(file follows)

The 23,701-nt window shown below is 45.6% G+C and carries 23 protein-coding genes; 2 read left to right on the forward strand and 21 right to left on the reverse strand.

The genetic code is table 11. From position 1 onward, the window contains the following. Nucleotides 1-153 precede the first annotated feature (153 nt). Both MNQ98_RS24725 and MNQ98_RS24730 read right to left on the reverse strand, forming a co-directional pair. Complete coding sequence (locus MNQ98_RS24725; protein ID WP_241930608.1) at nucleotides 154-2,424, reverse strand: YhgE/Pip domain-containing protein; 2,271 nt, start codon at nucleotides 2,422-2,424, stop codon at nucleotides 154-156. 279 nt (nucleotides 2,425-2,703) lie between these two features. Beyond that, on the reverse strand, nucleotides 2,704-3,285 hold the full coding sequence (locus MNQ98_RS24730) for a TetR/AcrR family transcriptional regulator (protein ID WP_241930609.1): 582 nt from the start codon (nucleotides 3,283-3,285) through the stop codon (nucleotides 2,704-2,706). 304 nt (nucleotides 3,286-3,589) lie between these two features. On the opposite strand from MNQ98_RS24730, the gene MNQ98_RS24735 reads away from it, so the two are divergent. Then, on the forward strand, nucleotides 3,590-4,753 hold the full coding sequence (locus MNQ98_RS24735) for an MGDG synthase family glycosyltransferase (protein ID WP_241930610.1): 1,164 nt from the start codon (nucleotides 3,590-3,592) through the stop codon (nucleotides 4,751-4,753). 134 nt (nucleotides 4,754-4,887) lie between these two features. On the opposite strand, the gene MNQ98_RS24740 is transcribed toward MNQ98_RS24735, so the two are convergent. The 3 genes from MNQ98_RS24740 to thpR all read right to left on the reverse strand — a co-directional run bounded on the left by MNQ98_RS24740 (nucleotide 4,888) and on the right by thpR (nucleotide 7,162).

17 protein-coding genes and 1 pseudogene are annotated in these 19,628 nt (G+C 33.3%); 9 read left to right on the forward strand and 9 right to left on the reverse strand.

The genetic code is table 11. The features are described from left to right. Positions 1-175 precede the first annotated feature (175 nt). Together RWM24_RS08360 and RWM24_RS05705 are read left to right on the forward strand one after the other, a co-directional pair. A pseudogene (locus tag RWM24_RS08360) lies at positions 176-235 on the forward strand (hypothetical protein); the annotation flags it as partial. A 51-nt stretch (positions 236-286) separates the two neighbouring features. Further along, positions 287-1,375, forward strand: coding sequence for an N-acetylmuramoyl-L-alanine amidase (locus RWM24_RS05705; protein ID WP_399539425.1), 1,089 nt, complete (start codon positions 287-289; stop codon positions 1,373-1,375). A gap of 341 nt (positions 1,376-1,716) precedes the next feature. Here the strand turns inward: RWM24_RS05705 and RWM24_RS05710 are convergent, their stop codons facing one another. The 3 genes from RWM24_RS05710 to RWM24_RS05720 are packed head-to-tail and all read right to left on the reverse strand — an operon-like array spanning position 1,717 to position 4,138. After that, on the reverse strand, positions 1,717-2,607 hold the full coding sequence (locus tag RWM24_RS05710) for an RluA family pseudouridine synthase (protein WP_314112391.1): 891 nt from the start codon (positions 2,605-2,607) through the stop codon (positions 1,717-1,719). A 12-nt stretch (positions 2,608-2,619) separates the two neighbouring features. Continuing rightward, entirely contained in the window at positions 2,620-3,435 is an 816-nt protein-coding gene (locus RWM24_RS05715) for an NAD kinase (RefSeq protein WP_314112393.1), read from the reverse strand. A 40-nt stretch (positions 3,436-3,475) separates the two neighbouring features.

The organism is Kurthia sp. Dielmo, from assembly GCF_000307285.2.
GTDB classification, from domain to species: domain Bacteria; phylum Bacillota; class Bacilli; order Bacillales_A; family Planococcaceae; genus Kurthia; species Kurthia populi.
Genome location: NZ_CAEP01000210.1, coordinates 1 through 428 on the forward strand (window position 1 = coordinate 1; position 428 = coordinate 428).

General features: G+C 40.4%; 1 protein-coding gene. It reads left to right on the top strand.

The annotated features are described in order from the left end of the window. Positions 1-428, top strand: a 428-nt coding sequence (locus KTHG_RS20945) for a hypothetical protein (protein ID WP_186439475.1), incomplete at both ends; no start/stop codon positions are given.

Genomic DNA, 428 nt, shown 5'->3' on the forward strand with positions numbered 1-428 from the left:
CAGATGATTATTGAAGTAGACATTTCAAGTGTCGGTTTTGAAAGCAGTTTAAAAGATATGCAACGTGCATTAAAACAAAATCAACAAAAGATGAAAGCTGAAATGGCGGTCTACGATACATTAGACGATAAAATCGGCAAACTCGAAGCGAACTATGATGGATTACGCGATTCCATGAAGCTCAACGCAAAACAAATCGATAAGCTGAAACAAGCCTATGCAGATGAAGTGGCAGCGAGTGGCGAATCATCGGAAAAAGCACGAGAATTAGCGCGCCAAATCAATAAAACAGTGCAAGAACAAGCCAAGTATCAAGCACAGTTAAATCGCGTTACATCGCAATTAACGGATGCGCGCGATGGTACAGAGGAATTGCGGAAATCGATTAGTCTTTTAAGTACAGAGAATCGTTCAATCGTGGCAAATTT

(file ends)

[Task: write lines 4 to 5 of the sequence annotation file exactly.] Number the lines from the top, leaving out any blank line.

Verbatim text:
The genetic code is table 11. The features are described from left to right. Positions 1-175 precede the first annotated feature (175 nt). Together RWM24_RS08360 and RWM24_RS05705 are read left to right on the forward strand one after the other, a co-directional pair. A pseudogene (locus tag RWM24_RS08360) lies at positions 176-235 on the forward strand (hypothetical protein); the annotation flags it as partial. A 51-nt stretch (positions 236-286) separates the two neighbouring features. Further along, positions 287-1,375, forward strand: coding sequence for an N-acetylmuramoyl-L-alanine amidase (locus RWM24_RS05705; protein ID WP_399539425.1), 1,089 nt, complete (start codon positions 287-289; stop codon positions 1,373-1,375). A gap of 341 nt (positions 1,376-1,716) precedes the next feature. Here the strand turns inward: RWM24_RS05705 and RWM24_RS05710 are convergent, their stop codons facing one another. The 3 genes from RWM24_RS05710 to RWM24_RS05720 are packed head-to-tail and all read right to left on the reverse strand — an operon-like array spanning position 1,717 to position 4,138. After that, on the reverse strand, positions 1,717-2,607 hold the full coding sequence (locus tag RWM24_RS05710) for an RluA family pseudouridine synthase (protein WP_314112391.1): 891 nt from the start codon (positions 2,605-2,607) through the stop codon (positions 1,717-1,719). A 12-nt stretch (positions 2,608-2,619) separates the two neighbouring features. Continuing rightward, entirely contained in the window at positions 2,620-3,435 is an 816-nt protein-coding gene (locus RWM24_RS05715) for an NAD kinase (RefSeq protein WP_314112393.1), read from the reverse strand. A 40-nt stretch (positions 3,436-3,475) separates the two neighbouring features.

The organism is Kurthia sp. Dielmo, from assembly GCF_000307285.2.